You’ve said before you’d like to have six seasons. What’s the bigger picture — the formation of the Big Seven, the gangster conference in Atlantic City, the beginnings of a national crime syndicate? Are all these subplots to serve a greater whole?
Hopefully we’ll get to six, if not more than that. Six at minimum to be fully satisfied. And yes, if we get that far, I want to show the Big Seven. Nucky almost alluded to that in episode nine, that he was sort of thinking along those lines, so hopefully we’ll get there, or even the end of Prohibition. So yes, I’m thinking of a bigger picture. Certain people will come and go, and minor players or certain people we meet along the way will come to prominence in later years. Even just this season, Chalky’s future son-in-law had a minor story in episode two and then came back in a major way in episode eleven. In season four, Chalky will rise to prominence a great deal. And you know the history of 1924: Al Capone will take over Cicero and come into his own. It’s the year he wages war with Dean O’Banion, and we know how that ends.
Will Van Alden be pulled into the North Side wars?
He’ll be put in the middle of that. I’m a huge fan of history and it’s certainly fascinating and rich to depict. But the challenge and fun of it is to mix it into that world, say with Van Alden and Dean O’Banion. I have a rule: I will not alter the basic history of a real-life character to suit our fictional needs in a big way. Lucky Luciano did get arrested in 1923 on a drug charge, and he did get out of it by giving up his stash of heroin, but the circumstances of that are fair game: What did they do with the heroin? Were the cops dirty? And Al Capone and Nucky Johnson were definitely friendly. There’s a photo of them on the boardwalk together, that people dispute whether or not is real or part of a smear campaign, but they did know each other well. But it would be ludicrous by 1924, if during that time, he took a bunch of trips to Atlantic City, so for us next season, the Capone story doesn’t go to Atlantic City a lot. He’s got to interact with Nucky in a different way.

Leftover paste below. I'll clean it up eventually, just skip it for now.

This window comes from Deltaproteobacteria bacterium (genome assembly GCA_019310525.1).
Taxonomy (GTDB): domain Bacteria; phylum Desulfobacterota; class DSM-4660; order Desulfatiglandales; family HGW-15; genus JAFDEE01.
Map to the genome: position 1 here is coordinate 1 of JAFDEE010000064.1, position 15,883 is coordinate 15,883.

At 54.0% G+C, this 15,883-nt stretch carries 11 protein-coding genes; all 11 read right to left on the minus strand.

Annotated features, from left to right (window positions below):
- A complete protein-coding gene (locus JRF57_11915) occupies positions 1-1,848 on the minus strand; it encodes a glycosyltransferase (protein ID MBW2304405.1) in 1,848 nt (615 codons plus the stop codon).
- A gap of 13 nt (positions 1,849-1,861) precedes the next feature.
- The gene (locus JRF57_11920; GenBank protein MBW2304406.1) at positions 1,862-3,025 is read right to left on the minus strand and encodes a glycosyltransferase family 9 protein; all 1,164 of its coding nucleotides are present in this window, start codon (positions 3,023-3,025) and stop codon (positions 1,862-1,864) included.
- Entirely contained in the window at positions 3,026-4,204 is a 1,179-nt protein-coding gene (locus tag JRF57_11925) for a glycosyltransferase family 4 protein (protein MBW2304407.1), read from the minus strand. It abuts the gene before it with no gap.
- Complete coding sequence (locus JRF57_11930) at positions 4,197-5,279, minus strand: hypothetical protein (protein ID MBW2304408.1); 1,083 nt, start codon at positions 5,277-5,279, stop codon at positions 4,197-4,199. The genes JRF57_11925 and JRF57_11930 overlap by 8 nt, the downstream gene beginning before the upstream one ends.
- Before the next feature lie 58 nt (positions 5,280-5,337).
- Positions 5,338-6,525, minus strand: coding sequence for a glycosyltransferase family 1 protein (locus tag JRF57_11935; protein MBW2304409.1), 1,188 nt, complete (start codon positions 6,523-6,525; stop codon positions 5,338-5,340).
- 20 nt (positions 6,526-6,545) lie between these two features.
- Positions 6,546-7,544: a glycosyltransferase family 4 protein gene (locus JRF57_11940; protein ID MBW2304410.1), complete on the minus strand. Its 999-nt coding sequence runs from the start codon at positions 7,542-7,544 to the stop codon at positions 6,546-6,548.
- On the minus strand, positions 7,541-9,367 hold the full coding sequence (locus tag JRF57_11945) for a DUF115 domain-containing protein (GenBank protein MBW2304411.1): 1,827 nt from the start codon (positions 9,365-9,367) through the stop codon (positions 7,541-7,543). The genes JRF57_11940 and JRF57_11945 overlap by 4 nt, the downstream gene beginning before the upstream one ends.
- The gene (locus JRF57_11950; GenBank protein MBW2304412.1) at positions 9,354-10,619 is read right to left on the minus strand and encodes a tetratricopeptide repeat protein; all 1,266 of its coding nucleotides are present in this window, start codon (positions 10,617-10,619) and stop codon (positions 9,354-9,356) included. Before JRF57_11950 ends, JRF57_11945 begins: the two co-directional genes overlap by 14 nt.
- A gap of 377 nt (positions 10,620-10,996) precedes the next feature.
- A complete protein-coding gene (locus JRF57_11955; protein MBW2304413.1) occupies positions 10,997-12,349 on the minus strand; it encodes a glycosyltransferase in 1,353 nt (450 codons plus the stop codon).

Was it really necessary to dwell on all of Van Alden’s efforts to be a door-to-door salesman? Some of the detours — Van Alden selling irons, Margaret teaching sex ed — took a long time to play out. Some critics found the pacing too slow, the subplots too excessive.
Hey — if Van Alden going bananas on his boss was a sitcom, I would watch it every week! [Laughs] I’m sorry not everyone found that interesting. To me, it was worth all of that. Margaret, her story, and the whole birth control arc was a journey. We picked her up and set her adrift. She has all this money and no purpose, she finds meaning doing a greater good, and the ironic twist is that she finds herself pregnant. Where she goes beyond that, you’ll have to tune in! But the thing is, what we’re doing, these are all parts of a whole, and it all connects, whether you know it or not. It’s not haphazard or random, and we’re not going to abandon things that set up or add flavor or are part of a bigger piece.
Does any of the criticism ever help, though? Do you ever adjust the show based on critic response?
I tend not to read reviews; there’s too much out there in cyberspace. I mean, they even recap Jersey Shore! [Laughs] I get it, they have a lot of space to fill up, but I’ve not done that, no. Critics who do the weekly recap, I find that kind of absurd. That’s like reviewing chapters in a novel. Obviously, this has to work episode to episode, but the endless analysis of every little thing? You have to watch the whole season, you know? You can’t just pick out things randomly, and those that do, they don’t understand that we’re setting up something really big. I write the show the way we want to see it and I’m happy with what we put out.
What are the challenges of revitalizing the gangster genre, or introducing new types of characters to this genre?
For television? The latitude we have on HBO and the technology we have, we can do everything as good, if not better, than in a movie. We’ve done things as big and spectacular as feature films. The challenge is the genre itself, because there are only so many variations on particular themes, so we’re really finding what’s new and fresh there. There are only so many ways you can walk into a speakeasy and shake a guy down, so to find what makes it different is our big challenge as the series as the series progresses. Each episode that passes, that’s one less episode we can do it that way, and the writers room gets harder and harder with each passing season. But that’s the job.
So when you’re writing a character like Gyp Rosetti, how do you make sure he’s not like Joe Pesci was in Goodfellas?
He’s Italian and hotheaded and violent, and people are going to make comparisons. Other than giving him a monocle, or other odd character traits, there’s only so many different versions of a gangster you can do. If this were a western, it would be like horses. Of course, you see things that have been done in the other movies, but the trick is to make each character as fresh as you can. And people really responded to [Bobby]. I knew they would. If I was confident about anything, Bobby Cannavale in your movie or TV show is going to work.